Friday, August 24, 2012

Level 2 Leadership: Permission Leadership

In this second level of leadership by John C. Maxwell, the gist of leading at this level is simply liking people, and people liking you. Compared with level 1, where one leads mainly on the basis of position or title, at level 2, people essentially chooses to follow us because they "want to." In fact, moving from level 1 to 2 is a sign of growth in the leader. Woe to those leaders who are stuck at level 1. At Level 2, we move from position to relationship, one that is more powerful that price, than delivery, than quality, than service.

John Maxwell lists the following advantages and disadvantages of "permission" level leadership. I summarize them in the following table for ease of reference.

It makes "work more enjoyable" It "appears too soft for some people."
It "increases the energy level" It "can be frustrating for achievers"
It "opens up channels of communication." It "can be taken advantage of"
It "focuses on the value of each person." It "requires openness to be effective."
It "nurtures trust." It "is difficult for people who are not naturally likable."
It "forces you to deal with the whole person."

(Credit: John C. Maxwell)
If we take our time to consider, we can easily come up with our own sets of advantages and disadvantages at this level leadership. What is important is that we need to be able to grow in our leadership skills and mature. I want to spend some time on the following suggestions on how to move to this level of leadership. At the same time, I will make some comments as I go along.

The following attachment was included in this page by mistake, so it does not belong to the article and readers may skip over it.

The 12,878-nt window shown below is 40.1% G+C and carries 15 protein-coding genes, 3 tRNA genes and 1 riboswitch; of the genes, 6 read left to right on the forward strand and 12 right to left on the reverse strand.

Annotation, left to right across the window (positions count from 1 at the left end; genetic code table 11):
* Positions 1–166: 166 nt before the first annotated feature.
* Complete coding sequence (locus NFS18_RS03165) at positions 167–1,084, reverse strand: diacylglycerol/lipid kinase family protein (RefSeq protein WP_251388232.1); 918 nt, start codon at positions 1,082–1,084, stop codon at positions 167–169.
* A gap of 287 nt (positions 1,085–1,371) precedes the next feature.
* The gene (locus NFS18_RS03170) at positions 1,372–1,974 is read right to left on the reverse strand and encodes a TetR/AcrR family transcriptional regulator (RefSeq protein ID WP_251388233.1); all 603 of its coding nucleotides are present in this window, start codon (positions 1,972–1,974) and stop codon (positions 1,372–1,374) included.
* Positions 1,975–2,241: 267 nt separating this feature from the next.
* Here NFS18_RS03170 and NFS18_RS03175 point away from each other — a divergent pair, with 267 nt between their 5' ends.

In the book by John Maxwell, he gives us five strategies in order to move to Level 2.

1) "Connect with Yourself Before Trying to Connect with Others"

Maxwell argues strongly that one needs to know self before knowing others. In self-awareness, one needs to size themselves up. In self-image one needs to get along with themselves comfortably. In self-honesty, one cannot lie about oneself to self. In self-responsibility, one needs to recognize the doing that comes with the knowing.

The good point about this is self-knowledge and an appropriate understanding of one's limitations and potential. A better word to use would be appropriate knowing of oneself. I agree that knowing self is a critical step in leadership. Having said that, I can understand if there is anyone disturbed about this level of self-focus. There is also a danger of a leader becoming too self-absorbed or self-seeking in such a focus. That is why for Christians, leaders need to cultivate a worshipful heart. In worship, one learns to center on God, and let the Holy Spirit show us the way to be better leaders for God's sake, and wisdom to lead for the people's sake.

2) "Develop a People-Oriented Leadership Style"
This is a key trait in level 2 leadership. Due to a heightened level of relational leadership, knowing self needs to lead to knowing others as well. Maxwell explains: